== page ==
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The official name of this gene is “Fanconi anemia, complementation group I.”
FANCI is the gene's official symbol. The FANCI gene is also known by other names, listed below.
The Fanconi anemia complementation group (FANC) currently includes FANCA, FANCB, FANCC, FANCD1 (also called BRCA2), FANCD2, FANCE, FANCF, FANCG, FANCI, FANCJ (also called BRIP1), FANCL, FANCM and FANCN (also called PALB2). The previously defined group FANCH is the same as FANCA. Fanconi anemia is a genetically heterogeneous recessive disorder characterized by cytogenetic instability, hypersensitivity to DNA crosslinking agents, increased chromosomal breakage, and defective DNA repair. The members of the Fanconi anemia complementation group do not share sequence similarity; they are related by their assembly into a common nuclear protein complex. This gene encodes the protein for complementation group I. Alternative splicing results in two transcript variants encoding different isoforms. [provided by RefSeq, Jul 2008]
Plays an essential role in the repair of DNA double-strand breaks by homologous recombination and in the repair of interstrand DNA cross-links (ICLs) by promoting FANCD2 monoubiquitination by FANCL and participating in recruitment to DNA repair sites. Required for maintenance of chromosomal stability. Specifically binds branched DNA: binds both single-stranded DNA (ssDNA) and double-stranded DNA (dsDNA). Participates in S phase and G2 phase checkpoint activation upon DNA damage.
The disease is caused by mutations affecting the gene represented in this entry.
|||609053 (http://omim.org/entry/609053)||FANCONI ANEMIA, COMPLEMENTATION GROUP I|
|611360 (http://omim.org/entry/611360)||FANCI GENE|
Cytogenetic Location: 15q26.1
Molecular Location on chromosome 15: base pairs 89,785,633 to 89,860,361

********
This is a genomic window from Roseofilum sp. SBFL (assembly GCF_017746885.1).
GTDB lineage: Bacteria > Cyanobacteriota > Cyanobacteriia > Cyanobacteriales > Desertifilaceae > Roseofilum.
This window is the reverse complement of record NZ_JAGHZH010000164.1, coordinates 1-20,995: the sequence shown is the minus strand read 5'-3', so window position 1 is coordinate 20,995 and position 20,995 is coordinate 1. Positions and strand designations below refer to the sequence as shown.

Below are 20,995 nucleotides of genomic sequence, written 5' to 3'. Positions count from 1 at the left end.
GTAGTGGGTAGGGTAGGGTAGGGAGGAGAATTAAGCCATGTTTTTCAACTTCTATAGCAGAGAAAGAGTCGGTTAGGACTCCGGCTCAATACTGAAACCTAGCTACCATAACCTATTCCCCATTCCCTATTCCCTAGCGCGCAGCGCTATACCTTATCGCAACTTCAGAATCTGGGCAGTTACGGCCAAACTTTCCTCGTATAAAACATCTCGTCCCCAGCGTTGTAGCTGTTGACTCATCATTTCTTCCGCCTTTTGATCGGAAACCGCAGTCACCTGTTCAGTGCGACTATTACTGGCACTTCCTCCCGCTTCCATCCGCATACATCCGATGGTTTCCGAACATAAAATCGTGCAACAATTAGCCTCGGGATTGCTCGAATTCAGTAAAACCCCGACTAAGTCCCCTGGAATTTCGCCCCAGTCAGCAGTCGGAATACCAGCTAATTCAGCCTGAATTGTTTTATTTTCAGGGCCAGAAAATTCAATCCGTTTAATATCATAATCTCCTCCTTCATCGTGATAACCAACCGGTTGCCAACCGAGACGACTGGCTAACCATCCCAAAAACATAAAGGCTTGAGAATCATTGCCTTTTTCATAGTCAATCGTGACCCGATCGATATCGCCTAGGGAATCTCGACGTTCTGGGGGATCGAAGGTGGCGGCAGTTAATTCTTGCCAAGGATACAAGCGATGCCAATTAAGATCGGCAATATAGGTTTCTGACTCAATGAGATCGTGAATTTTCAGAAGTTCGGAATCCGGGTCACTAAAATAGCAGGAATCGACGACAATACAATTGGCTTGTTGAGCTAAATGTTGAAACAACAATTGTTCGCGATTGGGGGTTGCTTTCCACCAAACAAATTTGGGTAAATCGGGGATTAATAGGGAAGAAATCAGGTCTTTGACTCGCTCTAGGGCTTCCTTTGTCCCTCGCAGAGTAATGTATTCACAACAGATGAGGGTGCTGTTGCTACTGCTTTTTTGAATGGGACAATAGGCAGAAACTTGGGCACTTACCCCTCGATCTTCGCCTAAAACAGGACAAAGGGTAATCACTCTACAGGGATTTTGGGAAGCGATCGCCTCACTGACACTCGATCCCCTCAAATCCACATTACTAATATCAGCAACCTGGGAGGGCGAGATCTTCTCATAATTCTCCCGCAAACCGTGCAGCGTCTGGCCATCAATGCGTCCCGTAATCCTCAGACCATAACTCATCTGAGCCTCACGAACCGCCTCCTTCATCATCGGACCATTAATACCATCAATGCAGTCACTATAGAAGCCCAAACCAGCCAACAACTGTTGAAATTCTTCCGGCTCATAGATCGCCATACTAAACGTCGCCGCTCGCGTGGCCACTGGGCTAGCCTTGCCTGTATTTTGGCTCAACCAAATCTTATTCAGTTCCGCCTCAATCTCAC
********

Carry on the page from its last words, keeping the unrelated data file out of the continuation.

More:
The FANCI gene is located on the long (q) arm of chromosome 15 at position 26.1.
More precisely, the FANCI gene is located from base pair 89,785,633 to base pair 89,860,361 on chromosome 15.
See How do geneticists indicate the location of a gene? (http://ghr.nlm.nih.gov/handbook/howgeneswork/genelocation) in the Handbook.
You and your healthcare professional may find the following resources about FANCI helpful.
You may also be interested in these resources, which are designed for genetics professionals and researchers.
See How are genetic conditions and genes named? (http://ghr.nlm.nih.gov/handbook/mutationsanddisorders/naming) in the Handbook.
alternative splicing ; anemia ; DNA ; DNA damage ; DNA repair ; gene ; isoforms ; protein ; recessive ; splicing ; transcript
You may find definitions for these and many other terms in the Genetics Home Reference Glossary (http://ghr.nlm.nih.gov/glossary).
The resources on this site should not be used as a substitute for professional medical care or advice. Users seeking information about a personal genetic disease, syndrome, or condition should consult with a qualified healthcare professional. See How can I find a genetics professional in my area? (http://ghr.nlm.nih.gov/handbook/consult/findingprofessional) in the Handbook.